Still describing Walden Pond, Thoreau makes another of his mind-blowing statements. This one requires a bit of translation due to the archaic language:
“It is well to have some water in your neighborhood, to give buoyancy to and float the earth. One value even of the smallest well is, that when you look into it you see that earth is not continent but insular.”
Though I’d never thought about it that way, I immediately understood the observation that looking across water gives a sort of aesthetic buoyancy to the earth. But what does “not continent but insular” mean?
By “continent” he’s not referring to the seven continents of the globe, but using the word in the still-common sense of “incontinence.” What is “continent” holds its water.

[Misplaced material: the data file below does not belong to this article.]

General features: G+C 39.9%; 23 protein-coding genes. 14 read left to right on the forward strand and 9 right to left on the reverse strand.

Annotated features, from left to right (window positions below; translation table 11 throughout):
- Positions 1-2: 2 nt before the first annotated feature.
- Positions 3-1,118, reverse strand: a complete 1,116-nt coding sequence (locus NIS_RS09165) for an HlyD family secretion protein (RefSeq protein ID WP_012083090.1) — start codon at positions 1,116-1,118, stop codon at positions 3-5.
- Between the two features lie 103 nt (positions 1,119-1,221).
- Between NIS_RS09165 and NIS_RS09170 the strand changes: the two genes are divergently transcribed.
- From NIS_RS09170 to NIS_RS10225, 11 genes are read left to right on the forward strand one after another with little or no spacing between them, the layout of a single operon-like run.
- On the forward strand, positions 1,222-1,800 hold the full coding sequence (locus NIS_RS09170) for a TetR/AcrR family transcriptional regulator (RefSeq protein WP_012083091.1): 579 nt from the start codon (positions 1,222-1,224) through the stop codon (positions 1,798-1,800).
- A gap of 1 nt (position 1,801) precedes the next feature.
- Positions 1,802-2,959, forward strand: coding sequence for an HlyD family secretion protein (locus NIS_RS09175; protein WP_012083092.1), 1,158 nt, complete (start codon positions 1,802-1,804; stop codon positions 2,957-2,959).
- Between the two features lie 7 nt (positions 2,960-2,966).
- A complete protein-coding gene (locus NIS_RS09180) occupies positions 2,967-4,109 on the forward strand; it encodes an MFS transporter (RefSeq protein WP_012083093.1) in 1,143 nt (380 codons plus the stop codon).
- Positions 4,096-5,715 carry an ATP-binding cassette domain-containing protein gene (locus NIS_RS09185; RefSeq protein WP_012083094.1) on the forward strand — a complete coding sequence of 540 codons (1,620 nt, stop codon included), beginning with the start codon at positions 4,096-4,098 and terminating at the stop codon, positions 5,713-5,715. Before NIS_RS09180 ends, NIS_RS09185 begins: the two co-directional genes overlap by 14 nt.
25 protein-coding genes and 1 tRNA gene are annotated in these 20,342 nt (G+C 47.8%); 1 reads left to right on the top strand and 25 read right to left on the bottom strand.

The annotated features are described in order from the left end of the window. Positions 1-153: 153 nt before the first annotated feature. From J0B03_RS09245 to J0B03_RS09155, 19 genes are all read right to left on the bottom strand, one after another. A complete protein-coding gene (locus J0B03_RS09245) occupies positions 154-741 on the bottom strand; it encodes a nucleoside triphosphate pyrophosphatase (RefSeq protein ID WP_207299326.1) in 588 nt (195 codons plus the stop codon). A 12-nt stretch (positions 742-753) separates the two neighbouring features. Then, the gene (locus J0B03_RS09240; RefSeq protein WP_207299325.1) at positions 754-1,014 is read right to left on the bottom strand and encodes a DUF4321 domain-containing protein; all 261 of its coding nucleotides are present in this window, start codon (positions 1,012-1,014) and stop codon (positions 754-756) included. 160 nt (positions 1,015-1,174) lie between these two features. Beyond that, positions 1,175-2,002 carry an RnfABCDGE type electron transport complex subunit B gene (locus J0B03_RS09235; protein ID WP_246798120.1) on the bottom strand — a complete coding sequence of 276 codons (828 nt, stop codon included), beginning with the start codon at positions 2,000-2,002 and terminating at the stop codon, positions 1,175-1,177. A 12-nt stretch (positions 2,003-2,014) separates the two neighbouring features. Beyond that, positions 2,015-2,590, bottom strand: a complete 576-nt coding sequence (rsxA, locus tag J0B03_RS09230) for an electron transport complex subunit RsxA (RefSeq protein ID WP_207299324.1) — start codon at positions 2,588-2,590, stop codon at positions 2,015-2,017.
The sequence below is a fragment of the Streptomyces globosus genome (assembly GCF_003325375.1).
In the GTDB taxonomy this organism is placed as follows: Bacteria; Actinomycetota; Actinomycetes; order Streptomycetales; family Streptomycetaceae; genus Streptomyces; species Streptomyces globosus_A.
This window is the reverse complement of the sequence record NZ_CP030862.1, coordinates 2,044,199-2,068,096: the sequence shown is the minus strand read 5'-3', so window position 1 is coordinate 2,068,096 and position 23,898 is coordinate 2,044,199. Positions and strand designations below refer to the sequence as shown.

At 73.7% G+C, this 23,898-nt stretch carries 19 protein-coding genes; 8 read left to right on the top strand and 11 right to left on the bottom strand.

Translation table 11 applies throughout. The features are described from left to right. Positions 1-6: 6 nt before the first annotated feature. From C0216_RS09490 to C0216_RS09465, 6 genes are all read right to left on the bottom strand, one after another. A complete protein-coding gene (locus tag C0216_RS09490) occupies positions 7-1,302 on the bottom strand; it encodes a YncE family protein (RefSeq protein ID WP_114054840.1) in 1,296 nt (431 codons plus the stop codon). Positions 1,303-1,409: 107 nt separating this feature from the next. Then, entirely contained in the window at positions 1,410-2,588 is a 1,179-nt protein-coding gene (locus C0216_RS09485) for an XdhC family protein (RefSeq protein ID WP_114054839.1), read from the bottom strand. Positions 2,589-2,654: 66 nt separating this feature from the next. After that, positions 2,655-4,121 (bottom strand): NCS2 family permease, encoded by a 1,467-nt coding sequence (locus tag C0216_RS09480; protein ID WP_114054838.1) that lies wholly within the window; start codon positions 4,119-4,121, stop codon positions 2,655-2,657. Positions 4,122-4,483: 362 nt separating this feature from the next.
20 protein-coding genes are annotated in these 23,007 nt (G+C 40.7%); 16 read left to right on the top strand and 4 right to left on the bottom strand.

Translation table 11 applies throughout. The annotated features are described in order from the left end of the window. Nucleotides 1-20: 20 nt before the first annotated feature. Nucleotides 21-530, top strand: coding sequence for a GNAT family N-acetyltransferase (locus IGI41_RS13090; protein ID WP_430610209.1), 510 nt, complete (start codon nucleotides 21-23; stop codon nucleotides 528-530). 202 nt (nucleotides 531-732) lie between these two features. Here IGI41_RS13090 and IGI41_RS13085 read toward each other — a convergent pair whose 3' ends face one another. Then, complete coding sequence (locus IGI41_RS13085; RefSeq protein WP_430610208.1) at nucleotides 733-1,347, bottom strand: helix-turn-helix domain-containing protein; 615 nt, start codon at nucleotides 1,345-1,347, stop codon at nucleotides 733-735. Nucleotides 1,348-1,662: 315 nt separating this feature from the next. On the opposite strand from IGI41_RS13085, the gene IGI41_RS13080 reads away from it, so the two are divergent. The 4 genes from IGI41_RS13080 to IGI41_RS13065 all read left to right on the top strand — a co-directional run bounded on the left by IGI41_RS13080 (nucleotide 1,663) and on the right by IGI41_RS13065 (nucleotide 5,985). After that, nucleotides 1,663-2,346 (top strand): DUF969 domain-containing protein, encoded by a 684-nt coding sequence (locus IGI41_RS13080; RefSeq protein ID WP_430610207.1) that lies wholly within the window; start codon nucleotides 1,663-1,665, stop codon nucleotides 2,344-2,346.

Insular, in its original meaning, relates to an island.
He’s saying that the earth doesn’t hold the water, the water holds the earth. It isn’t that the land literally floats, but dry land is the exception on our planet. Water surrounds us in oceans, lies below us in aquifers, floats above us in clouds. So in a sense the dry land we experience as our day-to-day world is indeed insular and floating among the waters. Henry continues:
“This is as important as that it keeps butter cool. When I looked across the pond from this peak toward the Sudbury meadows, which in time of flood I distinguished elevated perhaps by a mirage in their seething valley, like a coin in a basin, all the earth beyond the pond appeared like a thin crust insulated and floated even by this small sheet of interverting water, and I was reminded that this on which I dwelt was but dry land.”
(About “A Year in Walden”)